THE OPEN SOURCE VIRTUALISATION Xen Project will release the Xen 4.3 hypervisor later today with support for ARMv7 and ARMv8 hardware.
The Xen Project overseen by The Linux Foundation produces an open source hypervisor that is a popular alternative to KVM. The project will release the Xen 4.3 hypervisor today with support for ARM servers, performance improvements and a technology preview of Open Vswitch.
The Xen Project is backed by a number of big firms including AMD, Cisco, Google, Intel and Samsung, and is one of the first hypervisors to support ARMv8 based processors along with the ARMv7 architecture. The Xen Project said it has been working with ARM server vendor Calxeda to validate Xen 4.3 on its ARMv7 and ARMv8 servers.
For the Xen Project, ARM server support, in particular ARMv8 support, will be key as servers using the architecture start to appear later this year and in volume during 2014. Given that Amazon Web Services, arguably the biggest cloud service provider around, is supporting the Xen Project, ARMv8 support in the hypervisor could be painful for VMware as it tries to compete against a free, industry supported alternative.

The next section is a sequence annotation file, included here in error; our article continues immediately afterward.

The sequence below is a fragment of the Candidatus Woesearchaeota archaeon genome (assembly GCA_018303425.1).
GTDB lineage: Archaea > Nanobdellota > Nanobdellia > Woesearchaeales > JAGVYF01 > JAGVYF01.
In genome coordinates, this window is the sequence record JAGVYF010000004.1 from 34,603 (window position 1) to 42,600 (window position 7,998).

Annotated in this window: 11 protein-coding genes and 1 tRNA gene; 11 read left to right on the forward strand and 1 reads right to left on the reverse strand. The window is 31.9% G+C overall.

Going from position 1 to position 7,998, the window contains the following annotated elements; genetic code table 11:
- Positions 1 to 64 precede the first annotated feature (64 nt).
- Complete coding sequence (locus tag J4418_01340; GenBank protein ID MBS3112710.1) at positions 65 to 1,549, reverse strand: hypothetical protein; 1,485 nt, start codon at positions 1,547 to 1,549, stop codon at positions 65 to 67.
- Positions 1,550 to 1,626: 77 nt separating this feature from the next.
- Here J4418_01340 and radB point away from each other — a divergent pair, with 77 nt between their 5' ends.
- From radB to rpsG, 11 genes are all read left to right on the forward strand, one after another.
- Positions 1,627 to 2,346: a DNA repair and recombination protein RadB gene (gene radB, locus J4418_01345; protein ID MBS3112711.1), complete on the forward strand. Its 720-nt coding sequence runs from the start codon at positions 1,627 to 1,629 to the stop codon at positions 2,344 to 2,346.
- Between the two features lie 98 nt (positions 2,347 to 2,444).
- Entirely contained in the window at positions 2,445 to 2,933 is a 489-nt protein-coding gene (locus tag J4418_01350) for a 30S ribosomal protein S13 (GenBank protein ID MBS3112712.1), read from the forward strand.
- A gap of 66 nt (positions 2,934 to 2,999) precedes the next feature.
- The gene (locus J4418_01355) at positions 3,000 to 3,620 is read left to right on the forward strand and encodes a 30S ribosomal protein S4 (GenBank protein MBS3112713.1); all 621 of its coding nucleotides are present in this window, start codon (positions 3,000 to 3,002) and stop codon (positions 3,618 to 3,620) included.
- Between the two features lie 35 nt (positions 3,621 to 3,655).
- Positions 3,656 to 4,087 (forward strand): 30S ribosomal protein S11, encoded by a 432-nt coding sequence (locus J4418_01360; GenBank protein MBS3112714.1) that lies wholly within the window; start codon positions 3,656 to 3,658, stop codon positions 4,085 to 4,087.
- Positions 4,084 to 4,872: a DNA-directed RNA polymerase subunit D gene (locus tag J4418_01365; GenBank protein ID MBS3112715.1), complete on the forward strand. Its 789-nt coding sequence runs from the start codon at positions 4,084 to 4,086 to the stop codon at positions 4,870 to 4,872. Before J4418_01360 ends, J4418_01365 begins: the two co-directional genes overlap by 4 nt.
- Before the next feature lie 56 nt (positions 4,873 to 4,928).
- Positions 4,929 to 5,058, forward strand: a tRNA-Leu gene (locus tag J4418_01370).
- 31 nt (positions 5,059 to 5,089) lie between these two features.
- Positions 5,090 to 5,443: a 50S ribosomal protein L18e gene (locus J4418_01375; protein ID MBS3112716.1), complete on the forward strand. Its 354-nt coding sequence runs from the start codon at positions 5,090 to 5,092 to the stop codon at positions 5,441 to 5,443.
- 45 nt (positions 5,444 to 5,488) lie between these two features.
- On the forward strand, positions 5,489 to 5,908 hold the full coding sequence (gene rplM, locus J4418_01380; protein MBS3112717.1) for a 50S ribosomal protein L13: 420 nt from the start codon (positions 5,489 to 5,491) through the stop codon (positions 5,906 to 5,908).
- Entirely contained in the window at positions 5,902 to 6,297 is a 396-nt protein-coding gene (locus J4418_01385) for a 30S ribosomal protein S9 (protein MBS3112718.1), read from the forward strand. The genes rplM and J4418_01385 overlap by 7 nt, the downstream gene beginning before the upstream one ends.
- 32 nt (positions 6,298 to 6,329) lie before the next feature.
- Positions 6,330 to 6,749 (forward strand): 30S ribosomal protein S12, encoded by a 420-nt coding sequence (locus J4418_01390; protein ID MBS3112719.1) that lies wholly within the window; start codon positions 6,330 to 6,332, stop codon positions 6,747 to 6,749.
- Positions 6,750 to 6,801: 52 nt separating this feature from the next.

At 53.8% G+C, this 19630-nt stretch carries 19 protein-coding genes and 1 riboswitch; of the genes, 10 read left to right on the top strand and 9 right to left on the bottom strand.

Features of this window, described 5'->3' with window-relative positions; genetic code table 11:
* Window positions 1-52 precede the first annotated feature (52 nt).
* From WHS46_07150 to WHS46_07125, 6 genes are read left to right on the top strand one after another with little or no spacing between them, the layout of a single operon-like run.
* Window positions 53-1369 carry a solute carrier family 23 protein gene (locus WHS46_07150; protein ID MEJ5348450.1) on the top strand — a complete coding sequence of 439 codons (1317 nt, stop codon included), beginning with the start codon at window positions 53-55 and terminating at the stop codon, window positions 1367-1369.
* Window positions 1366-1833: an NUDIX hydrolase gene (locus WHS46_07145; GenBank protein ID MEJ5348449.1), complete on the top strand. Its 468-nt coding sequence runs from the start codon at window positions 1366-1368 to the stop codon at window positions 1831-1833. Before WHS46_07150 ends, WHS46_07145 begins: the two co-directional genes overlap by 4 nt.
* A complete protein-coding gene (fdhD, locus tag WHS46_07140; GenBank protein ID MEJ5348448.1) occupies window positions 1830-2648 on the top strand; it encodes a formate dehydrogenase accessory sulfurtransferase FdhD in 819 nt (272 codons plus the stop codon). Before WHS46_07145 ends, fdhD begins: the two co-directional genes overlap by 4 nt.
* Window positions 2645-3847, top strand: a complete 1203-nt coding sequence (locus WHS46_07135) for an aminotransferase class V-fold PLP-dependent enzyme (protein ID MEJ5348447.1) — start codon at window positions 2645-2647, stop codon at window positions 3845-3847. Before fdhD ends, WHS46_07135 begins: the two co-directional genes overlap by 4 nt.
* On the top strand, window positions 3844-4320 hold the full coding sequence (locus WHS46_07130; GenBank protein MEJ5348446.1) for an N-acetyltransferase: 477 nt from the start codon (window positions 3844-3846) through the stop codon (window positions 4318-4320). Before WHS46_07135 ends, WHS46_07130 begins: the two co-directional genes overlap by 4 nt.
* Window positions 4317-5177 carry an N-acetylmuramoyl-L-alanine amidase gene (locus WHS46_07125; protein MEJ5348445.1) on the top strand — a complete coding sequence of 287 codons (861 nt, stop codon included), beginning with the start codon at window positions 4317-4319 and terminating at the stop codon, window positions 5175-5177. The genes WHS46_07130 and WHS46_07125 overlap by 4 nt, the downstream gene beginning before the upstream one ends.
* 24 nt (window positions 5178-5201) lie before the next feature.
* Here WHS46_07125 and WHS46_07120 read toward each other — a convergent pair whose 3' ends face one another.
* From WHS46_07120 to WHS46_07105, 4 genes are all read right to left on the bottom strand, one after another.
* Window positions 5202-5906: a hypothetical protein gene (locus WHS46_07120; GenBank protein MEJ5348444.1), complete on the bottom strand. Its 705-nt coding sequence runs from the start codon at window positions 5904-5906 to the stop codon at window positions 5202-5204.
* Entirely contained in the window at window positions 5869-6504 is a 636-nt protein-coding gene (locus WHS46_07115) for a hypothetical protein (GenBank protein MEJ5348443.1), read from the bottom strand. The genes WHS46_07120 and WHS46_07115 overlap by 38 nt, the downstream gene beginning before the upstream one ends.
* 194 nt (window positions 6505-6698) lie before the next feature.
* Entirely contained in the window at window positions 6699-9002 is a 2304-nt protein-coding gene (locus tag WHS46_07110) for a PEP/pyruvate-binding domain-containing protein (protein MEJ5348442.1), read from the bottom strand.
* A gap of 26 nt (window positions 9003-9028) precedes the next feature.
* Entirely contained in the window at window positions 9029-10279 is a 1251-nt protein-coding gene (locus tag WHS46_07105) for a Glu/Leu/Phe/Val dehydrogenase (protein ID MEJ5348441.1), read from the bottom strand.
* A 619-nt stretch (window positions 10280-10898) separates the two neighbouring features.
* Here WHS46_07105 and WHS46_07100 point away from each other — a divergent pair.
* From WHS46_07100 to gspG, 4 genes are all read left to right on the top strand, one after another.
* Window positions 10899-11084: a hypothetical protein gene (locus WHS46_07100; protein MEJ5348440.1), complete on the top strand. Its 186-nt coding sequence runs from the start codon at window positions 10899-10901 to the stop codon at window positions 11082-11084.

Lars Kurth, community manager for the Xen Project said, "The ARM server support is an exciting development for the community and we're excited about the opportunities this will bring to customers."
Xen 4.3 also includes improvements to power efficiency by using the MWAIT extension for processors such as Intel's Sandy Bridge, Ivy Bridge and Haswell.
Linux Foundation VP and COO Mike Woster talked up the importance of virtualisation to the Linux and open source community. He said, "Virtualization is important to Linux and the open source community and the Xen Project is helping companies realize new levels of scalability and efficiency in areas such as cloud computing.
"With the latest release of Xen Project, organizations can advance their cloud computing strategies to deliver on customer expectations for their enterprise environments."
The Xen 4.3 hypervisor will be available later today. µ
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Could also make them waterproof, well.. kinda
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